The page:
"For only his good will and his great desire were the cause of his falling. And he was as unhateful and as good inwardly as he was when he stood before his lord, ready to do his will. And rightly thus continually did his loving lord very tenderly behold him, and now with a double expression."
Julian’s understanding was led deeper, into a more spiritual perception of the lord’s facial expression. And there she saw the lord “highly enjoy” the honorable and reverential restoring to which “he will and must bring his servant by his plenteous grace.” She further understood that she had to hold both levels of meaning, the outward and the inward, in her mind at the same time.
"Then said this courteous lord, meaning: 'Lo, my beloved servant, what harm and trouble he hath had and taken in my service for my love—yea, and out of his good will! Is it not reasonable that I reward him for his fright and his dread, his hurt and his maiming, and all his woe? And not only this, but is it not my responsibility to give him a gift that is better for him and more honorable than his own health should have been? Otherwise, it seems to me I did him no honor.'”
Julian acknowledges that with these words, “an inward ghostly showing of the lord’s meaning” descended into her soul. She understood that yes, because of the lord’s great goodness and his own high stature, “his dearworthy servant, whom he loved so much, should be highly and blissfully rewarded without end, above that which he should have been if he had not fallen.” And his falling and all the woe he suffered would be turned into “high, transcendent honor and endless bliss.” It simply had to be so.
It took Julian twenty years to fully decipher the puzzle of the parable. It was only when she realized that Christ was indeed the Servant who ran from heaven to earth to do his Father’s will, then fell into the deadly ditch of suffering on the cross, and lay in the narrow confinement of the tomb, that it became clear to her: Jesus himself is in the ditch of suffering along with us! He knows every fear, every worry, every pain – precisely because he, too, experienced it.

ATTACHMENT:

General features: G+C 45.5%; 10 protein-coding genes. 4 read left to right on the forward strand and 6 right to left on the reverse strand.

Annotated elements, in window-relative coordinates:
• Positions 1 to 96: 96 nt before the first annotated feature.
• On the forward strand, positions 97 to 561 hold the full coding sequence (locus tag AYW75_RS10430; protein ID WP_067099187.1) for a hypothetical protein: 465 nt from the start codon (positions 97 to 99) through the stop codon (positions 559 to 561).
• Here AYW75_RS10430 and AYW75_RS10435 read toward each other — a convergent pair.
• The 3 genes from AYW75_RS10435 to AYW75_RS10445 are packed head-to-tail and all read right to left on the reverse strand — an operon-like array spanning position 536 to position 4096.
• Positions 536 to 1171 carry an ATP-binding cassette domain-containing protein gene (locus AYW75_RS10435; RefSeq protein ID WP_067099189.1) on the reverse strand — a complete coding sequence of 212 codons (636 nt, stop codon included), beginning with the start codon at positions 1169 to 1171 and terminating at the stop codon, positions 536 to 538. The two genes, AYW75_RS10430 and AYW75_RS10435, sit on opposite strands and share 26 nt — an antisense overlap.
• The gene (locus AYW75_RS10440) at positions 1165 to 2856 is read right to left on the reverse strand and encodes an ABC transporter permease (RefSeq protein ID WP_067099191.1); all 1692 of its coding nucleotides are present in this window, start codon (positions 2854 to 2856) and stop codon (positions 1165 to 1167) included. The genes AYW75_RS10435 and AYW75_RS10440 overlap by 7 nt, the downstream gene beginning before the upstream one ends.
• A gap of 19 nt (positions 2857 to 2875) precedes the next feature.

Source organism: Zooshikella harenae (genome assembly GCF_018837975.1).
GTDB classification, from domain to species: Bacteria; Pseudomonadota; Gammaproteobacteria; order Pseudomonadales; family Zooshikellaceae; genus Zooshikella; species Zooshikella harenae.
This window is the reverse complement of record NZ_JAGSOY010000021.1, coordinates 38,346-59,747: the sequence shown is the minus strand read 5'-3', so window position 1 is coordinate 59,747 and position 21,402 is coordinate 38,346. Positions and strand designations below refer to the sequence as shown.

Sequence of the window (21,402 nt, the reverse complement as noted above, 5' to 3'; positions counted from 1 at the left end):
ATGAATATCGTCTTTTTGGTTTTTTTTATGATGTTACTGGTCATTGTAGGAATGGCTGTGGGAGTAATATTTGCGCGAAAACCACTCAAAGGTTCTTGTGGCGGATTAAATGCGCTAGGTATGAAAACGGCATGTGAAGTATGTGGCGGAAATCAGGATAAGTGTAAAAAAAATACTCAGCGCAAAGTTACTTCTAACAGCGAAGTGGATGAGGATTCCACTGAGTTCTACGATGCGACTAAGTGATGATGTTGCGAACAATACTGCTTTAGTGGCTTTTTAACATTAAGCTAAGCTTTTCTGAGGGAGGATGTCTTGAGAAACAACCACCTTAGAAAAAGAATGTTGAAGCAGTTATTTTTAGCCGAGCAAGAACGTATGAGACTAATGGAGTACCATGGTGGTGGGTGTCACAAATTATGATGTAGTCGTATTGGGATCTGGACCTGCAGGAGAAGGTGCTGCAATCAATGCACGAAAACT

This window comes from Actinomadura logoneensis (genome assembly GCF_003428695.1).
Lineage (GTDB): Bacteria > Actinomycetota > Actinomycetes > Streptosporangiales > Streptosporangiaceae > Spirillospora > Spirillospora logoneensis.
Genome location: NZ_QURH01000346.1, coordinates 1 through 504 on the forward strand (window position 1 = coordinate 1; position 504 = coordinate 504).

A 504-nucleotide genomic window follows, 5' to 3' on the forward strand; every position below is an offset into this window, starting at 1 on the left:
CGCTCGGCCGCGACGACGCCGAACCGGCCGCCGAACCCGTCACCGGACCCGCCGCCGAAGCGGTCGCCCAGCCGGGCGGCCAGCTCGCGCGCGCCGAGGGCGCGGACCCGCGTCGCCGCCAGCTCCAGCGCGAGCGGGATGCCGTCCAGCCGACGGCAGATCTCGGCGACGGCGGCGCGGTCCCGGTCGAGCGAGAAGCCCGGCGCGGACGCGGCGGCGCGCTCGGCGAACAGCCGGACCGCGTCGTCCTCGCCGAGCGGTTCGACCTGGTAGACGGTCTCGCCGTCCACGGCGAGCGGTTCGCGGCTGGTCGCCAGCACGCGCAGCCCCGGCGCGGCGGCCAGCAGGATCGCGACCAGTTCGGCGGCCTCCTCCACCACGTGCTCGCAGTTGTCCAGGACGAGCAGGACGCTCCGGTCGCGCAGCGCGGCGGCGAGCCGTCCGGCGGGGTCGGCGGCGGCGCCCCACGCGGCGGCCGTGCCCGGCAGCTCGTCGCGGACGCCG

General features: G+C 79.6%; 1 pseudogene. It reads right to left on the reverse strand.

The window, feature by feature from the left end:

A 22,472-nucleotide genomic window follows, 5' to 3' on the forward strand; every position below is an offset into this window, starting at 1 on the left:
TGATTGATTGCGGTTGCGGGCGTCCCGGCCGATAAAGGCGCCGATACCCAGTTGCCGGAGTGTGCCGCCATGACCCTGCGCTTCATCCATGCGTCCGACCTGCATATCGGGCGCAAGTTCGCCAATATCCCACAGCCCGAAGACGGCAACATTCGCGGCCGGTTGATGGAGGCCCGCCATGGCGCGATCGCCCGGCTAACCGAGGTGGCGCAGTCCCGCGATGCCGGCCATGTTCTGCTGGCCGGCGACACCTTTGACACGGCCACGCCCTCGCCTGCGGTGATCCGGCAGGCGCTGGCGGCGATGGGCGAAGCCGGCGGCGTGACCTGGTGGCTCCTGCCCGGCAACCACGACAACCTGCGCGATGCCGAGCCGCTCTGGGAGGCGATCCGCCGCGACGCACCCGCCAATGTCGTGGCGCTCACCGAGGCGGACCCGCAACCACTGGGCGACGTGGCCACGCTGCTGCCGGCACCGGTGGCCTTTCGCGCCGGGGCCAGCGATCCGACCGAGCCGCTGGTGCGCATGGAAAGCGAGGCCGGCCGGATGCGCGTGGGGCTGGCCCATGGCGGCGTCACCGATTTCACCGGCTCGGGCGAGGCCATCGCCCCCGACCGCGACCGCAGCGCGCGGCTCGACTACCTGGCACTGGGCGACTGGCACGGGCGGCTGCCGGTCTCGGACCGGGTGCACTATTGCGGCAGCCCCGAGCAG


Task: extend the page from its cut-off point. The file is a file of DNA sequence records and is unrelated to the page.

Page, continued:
When God looks at us, God sees his own Son, the Suffering Servant (Is 53:1–12), and will stop at nothing to pull us out of the ditch of our pain in order to bring us into eternal peace and joy. Julian realized from the parable that we are God’s most precious creatures. And, like Christ, we merit eternal bliss. God eternally anticipates the good ending of our life story. For God, it is only the beginning.
So even as we endure our fears and sufferings right now, let us embrace the golden opportunity to set aside some of our “self-quarantine time” at home—20-30 minutes morning and night—to sit quietly in meditation, gently breathing in the Lord’s loving presence and breathing out divine love to heal and comfort the world. If we do so, we will transcend “social distancing” and discover a “spiritual intimacy” that is beyond any we have ever experienced. And we will feel we are truly able to help our loved ones as well as those around the globe for whom we feel such compassion. Like Julian, we will see that sitting in silence and stillness to behold the divine dimension at work especially in this time of crisis, will allay our own fears . . . and give profound meaning to whatever we must undergo. “Alle shalle be wele” precisely because God is love.
PLEASE NOTE: Excerpts above are from Julian's Gospel: Illuminating the Life & Revelations of Julian of Norwich (Orbis Books), Copyright © 2013 by Veronica Mary Rolf. All rights reserved.
All text copyrighted © 2013-2018 by Veronica Mary Rolf. All rights reserved. No copying or reprints allowed without the express permission of the Author.